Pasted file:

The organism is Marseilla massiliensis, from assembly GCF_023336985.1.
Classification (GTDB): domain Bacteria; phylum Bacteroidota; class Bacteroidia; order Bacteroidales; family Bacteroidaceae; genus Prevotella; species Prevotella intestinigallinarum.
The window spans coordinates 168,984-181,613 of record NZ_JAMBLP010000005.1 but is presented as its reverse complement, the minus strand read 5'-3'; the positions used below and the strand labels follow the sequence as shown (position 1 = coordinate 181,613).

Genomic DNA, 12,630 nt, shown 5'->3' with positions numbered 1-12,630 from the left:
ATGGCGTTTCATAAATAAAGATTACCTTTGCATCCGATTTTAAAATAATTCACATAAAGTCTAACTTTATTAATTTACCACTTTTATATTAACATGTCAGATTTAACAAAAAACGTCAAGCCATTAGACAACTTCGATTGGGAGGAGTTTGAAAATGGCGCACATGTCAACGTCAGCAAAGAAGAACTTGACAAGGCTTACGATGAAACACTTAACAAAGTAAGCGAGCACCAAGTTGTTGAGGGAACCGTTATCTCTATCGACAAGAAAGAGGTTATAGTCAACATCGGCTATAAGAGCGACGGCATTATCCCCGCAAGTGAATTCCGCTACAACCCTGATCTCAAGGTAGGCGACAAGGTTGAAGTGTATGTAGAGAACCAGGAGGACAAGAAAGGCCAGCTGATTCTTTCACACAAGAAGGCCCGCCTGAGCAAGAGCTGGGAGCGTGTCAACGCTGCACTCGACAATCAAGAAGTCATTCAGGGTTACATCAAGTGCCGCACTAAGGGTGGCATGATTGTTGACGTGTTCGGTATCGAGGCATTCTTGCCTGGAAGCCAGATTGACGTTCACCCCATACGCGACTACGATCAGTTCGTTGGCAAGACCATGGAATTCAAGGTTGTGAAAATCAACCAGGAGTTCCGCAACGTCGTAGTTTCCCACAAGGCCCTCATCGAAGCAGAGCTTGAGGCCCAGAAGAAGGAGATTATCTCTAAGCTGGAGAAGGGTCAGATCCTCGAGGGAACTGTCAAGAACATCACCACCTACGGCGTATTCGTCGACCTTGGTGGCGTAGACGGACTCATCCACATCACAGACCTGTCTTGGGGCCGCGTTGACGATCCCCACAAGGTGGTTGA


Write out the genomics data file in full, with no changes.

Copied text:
The organism is Marseilla massiliensis, from assembly GCF_023336985.1.
Classification (GTDB): domain Bacteria; phylum Bacteroidota; class Bacteroidia; order Bacteroidales; family Bacteroidaceae; genus Prevotella; species Prevotella intestinigallinarum.
The window spans coordinates 168,984-181,613 of record NZ_JAMBLP010000005.1 but is presented as its reverse complement, the minus strand read 5'-3'; the positions used below and the strand labels follow the sequence as shown (position 1 = coordinate 181,613).

Genomic DNA, 12,630 nt, shown 5'->3' with positions numbered 1-12,630 from the left:
ATGGCGTTTCATAAATAAAGATTACCTTTGCATCCGATTTTAAAATAATTCACATAAAGTCTAACTTTATTAATTTACCACTTTTATATTAACATGTCAGATTTAACAAAAAACGTCAAGCCATTAGACAACTTCGATTGGGAGGAGTTTGAAAATGGCGCACATGTCAACGTCAGCAAAGAAGAACTTGACAAGGCTTACGATGAAACACTTAACAAAGTAAGCGAGCACCAAGTTGTTGAGGGAACCGTTATCTCTATCGACAAGAAAGAGGTTATAGTCAACATCGGCTATAAGAGCGACGGCATTATCCCCGCAAGTGAATTCCGCTACAACCCTGATCTCAAGGTAGGCGACAAGGTTGAAGTGTATGTAGAGAACCAGGAGGACAAGAAAGGCCAGCTGATTCTTTCACACAAGAAGGCCCGCCTGAGCAAGAGCTGGGAGCGTGTCAACGCTGCACTCGACAATCAAGAAGTCATTCAGGGTTACATCAAGTGCCGCACTAAGGGTGGCATGATTGTTGACGTGTTCGGTATCGAGGCATTCTTGCCTGGAAGCCAGATTGACGTTCACCCCATACGCGACTACGATCAGTTCGTTGGCAAGACCATGGAATTCAAGGTTGTGAAAATCAACCAGGAGTTCCGCAACGTCGTAGTTTCCCACAAGGCCCTCATCGAAGCAGAGCTTGAGGCCCAGAAGAAGGAGATTATCTCTAAGCTGGAGAAGGGTCAGATCCTCGAGGGAACTGTCAAGAACATCACCACCTACGGCGTATTCGTCGACCTTGGTGGCGTAGACGGACTCATCCACATCACAGACCTGTCTTGGGGCCGCGTTGACGATCCCCACAAGGTGGTTGA